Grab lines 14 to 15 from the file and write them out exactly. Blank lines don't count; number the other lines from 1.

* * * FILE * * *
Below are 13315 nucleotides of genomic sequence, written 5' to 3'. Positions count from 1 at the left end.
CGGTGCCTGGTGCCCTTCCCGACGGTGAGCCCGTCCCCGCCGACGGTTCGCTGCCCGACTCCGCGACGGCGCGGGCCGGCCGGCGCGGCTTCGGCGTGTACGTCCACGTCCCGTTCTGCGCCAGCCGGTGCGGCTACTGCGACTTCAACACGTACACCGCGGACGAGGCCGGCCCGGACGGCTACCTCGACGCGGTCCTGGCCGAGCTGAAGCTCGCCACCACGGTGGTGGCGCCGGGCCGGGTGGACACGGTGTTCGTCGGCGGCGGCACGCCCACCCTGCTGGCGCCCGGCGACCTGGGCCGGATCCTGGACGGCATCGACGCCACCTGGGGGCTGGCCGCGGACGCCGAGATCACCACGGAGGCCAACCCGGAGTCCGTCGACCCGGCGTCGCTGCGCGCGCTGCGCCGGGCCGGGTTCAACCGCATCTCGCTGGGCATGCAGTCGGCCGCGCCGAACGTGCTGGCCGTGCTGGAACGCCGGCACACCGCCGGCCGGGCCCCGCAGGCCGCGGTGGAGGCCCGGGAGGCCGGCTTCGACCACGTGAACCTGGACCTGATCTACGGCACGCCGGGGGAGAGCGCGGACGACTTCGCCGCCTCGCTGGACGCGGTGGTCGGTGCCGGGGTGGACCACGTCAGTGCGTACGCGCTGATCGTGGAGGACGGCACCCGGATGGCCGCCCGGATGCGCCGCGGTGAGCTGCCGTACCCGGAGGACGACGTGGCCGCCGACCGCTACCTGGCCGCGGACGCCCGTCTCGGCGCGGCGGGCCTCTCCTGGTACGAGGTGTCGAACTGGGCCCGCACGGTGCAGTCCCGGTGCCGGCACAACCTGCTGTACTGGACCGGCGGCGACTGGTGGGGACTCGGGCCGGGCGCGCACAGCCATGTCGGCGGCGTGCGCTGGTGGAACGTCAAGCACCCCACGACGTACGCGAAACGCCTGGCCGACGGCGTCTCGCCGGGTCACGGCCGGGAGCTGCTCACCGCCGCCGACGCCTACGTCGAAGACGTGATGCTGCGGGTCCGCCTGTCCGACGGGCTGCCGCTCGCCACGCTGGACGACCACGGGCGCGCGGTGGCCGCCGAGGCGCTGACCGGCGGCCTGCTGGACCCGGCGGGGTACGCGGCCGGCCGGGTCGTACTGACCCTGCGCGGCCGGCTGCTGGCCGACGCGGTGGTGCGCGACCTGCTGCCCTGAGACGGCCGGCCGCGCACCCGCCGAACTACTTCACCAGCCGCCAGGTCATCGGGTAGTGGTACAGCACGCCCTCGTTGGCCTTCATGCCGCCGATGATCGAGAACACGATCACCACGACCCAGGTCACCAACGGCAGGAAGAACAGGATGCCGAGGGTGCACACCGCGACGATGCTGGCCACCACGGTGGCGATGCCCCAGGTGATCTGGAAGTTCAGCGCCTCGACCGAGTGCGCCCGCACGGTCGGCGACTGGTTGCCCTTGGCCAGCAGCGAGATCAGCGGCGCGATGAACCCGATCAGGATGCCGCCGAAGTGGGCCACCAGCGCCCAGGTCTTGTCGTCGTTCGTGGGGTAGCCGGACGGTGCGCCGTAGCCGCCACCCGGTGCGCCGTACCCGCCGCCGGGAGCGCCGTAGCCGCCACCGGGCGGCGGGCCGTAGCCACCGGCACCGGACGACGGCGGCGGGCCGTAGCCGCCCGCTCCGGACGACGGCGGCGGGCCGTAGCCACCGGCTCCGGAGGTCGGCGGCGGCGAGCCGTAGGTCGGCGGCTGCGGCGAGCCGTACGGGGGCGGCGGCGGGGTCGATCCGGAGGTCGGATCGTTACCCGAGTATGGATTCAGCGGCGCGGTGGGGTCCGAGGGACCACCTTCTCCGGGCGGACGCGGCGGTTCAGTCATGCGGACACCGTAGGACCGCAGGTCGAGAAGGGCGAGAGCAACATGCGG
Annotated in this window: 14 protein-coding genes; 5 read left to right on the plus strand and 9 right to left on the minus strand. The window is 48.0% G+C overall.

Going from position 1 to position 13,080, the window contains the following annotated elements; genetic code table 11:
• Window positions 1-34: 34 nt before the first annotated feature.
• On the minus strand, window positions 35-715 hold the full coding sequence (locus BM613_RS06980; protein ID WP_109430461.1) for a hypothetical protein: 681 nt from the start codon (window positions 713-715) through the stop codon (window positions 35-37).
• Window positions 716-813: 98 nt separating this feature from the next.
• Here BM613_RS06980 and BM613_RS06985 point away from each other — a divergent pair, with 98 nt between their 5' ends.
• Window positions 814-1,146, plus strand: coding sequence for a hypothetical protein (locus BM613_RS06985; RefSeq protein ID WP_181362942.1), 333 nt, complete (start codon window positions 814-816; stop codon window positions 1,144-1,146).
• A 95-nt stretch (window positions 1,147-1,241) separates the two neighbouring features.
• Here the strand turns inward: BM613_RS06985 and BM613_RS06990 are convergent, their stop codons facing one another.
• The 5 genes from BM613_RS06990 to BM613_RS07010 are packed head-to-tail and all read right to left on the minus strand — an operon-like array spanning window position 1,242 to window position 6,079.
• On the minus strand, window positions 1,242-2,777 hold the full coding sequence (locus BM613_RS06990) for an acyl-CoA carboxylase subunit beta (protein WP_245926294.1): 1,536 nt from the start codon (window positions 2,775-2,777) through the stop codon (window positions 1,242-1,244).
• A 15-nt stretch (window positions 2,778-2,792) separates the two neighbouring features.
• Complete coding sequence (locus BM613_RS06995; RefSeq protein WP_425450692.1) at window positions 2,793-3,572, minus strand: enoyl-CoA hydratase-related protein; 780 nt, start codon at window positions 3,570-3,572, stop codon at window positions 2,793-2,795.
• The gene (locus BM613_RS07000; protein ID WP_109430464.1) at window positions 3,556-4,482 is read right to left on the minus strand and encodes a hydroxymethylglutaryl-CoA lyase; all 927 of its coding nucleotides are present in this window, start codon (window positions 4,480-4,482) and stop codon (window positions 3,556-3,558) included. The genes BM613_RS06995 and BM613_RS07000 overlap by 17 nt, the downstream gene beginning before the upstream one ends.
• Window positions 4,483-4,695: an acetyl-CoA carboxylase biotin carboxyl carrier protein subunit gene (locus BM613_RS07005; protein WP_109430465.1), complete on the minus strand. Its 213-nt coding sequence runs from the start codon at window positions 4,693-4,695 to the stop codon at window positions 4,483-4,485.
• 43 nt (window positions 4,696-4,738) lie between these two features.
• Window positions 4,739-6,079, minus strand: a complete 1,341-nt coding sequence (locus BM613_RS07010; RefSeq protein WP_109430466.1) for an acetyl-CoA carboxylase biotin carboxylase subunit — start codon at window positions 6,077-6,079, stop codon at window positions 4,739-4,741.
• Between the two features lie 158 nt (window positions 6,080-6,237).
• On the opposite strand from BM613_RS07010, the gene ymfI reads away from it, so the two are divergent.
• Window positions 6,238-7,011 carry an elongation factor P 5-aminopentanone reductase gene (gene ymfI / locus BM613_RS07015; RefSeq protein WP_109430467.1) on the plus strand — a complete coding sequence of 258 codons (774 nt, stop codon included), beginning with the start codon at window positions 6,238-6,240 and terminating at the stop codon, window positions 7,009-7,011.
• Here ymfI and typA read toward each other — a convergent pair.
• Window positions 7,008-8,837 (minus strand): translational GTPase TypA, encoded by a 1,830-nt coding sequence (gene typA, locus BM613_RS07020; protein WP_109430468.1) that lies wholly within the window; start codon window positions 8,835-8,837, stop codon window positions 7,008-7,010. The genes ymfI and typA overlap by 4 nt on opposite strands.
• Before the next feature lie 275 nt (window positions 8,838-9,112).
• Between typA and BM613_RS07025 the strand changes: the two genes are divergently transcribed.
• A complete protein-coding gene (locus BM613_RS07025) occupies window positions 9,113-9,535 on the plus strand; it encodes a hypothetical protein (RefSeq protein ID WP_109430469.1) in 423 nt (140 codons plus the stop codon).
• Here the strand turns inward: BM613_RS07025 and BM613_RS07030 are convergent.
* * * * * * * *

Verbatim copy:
• A 15-nt stretch (window positions 2,778-2,792) separates the two neighbouring features.
• Complete coding sequence (locus BM613_RS06995; RefSeq protein WP_425450692.1) at window positions 2,793-3,572, minus strand: enoyl-CoA hydratase-related protein; 780 nt, start codon at window positions 3,570-3,572, stop codon at window positions 2,793-2,795.